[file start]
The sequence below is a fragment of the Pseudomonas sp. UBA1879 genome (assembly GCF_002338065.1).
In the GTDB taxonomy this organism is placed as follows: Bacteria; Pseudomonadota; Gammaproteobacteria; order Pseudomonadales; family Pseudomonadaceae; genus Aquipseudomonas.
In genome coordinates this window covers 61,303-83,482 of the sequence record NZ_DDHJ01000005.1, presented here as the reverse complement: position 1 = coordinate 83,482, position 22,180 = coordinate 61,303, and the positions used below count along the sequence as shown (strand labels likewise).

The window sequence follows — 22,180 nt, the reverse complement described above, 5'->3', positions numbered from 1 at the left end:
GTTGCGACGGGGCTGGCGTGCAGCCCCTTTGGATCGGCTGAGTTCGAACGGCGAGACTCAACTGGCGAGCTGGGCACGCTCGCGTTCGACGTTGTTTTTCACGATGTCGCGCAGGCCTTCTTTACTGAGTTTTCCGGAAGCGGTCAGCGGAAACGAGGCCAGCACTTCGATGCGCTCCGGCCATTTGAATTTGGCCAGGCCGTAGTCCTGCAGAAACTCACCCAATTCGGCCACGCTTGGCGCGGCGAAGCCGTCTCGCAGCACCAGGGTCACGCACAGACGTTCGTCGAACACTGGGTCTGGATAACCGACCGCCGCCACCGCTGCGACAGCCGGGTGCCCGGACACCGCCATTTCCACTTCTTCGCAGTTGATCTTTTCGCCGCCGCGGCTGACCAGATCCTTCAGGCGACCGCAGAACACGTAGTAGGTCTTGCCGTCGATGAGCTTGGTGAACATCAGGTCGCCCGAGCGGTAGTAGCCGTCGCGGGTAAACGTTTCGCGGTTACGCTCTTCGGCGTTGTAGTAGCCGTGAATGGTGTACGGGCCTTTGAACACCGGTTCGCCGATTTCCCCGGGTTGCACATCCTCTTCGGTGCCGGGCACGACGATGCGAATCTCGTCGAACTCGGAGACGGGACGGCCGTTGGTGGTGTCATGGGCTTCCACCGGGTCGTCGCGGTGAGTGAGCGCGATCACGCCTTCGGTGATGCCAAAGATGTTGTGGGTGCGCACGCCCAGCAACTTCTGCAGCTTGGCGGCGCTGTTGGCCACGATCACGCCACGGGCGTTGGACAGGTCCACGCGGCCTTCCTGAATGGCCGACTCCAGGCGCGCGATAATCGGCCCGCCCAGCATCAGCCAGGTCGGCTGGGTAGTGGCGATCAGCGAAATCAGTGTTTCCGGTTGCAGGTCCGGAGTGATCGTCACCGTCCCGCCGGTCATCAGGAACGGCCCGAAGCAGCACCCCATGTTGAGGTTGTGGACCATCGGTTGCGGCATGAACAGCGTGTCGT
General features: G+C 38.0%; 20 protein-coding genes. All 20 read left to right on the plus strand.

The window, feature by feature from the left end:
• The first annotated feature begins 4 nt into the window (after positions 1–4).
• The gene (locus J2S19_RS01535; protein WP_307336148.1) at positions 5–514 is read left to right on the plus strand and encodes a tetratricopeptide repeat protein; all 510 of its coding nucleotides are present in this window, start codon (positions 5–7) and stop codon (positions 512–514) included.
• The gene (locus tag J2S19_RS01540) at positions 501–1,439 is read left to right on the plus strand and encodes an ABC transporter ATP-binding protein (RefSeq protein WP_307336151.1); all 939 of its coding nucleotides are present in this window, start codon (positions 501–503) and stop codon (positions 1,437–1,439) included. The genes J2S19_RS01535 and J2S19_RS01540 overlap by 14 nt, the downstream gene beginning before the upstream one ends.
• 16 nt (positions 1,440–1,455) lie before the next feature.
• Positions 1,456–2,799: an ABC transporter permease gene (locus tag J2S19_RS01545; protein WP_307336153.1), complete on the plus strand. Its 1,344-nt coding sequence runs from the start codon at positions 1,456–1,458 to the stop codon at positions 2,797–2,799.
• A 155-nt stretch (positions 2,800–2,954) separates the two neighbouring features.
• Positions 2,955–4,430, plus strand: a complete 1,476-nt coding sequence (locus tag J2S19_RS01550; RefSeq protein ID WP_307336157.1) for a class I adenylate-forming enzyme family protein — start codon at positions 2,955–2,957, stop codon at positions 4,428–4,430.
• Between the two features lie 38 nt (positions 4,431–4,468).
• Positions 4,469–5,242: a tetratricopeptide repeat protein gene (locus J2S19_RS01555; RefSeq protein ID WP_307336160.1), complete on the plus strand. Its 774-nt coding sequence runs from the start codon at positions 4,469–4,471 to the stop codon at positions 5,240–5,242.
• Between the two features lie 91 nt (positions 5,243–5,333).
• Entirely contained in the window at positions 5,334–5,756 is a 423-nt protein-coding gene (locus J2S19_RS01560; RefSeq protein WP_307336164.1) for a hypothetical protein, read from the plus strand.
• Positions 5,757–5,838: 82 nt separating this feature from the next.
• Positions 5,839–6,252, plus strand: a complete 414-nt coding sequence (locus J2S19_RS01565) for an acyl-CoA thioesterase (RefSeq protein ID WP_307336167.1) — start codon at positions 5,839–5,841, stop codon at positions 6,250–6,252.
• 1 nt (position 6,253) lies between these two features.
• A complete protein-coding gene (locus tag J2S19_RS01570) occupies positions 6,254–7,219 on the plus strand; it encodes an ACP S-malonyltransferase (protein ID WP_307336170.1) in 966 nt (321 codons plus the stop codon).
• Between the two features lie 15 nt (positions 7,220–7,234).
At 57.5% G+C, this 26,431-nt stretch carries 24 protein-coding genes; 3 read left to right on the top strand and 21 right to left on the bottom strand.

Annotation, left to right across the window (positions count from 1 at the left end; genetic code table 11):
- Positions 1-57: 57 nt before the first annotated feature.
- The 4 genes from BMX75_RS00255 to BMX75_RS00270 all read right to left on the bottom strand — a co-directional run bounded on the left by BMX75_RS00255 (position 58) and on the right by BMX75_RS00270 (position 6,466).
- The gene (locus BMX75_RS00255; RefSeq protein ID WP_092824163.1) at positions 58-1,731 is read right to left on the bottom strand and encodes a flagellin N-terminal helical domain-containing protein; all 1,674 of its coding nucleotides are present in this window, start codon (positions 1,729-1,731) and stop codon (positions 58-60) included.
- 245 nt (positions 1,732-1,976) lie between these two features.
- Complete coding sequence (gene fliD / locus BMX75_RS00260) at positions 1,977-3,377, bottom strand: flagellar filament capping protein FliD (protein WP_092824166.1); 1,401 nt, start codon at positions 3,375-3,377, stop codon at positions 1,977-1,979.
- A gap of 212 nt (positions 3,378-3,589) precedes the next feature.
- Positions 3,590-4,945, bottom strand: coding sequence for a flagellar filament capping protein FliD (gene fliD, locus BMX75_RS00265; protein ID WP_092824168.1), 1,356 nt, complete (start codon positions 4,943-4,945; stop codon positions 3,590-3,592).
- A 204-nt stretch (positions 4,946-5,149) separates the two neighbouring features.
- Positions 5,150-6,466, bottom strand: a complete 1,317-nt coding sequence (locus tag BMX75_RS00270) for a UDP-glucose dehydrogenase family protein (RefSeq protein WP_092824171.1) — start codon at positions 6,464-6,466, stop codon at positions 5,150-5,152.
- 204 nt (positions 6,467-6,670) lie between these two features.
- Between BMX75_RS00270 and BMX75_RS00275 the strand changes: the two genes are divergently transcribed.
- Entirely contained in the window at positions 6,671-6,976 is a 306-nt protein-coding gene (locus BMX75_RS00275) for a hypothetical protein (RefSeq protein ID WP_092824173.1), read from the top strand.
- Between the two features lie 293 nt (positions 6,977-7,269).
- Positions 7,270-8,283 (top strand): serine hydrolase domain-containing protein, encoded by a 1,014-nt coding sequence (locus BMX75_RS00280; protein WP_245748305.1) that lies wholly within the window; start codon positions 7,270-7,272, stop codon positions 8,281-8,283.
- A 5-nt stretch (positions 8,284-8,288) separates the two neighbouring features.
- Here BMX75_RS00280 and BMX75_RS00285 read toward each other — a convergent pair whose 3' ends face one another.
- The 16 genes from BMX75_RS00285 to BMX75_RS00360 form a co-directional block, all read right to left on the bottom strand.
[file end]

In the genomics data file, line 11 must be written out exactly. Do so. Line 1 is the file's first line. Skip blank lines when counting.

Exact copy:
• 16 nt (positions 1,440–1,455) lie before the next feature.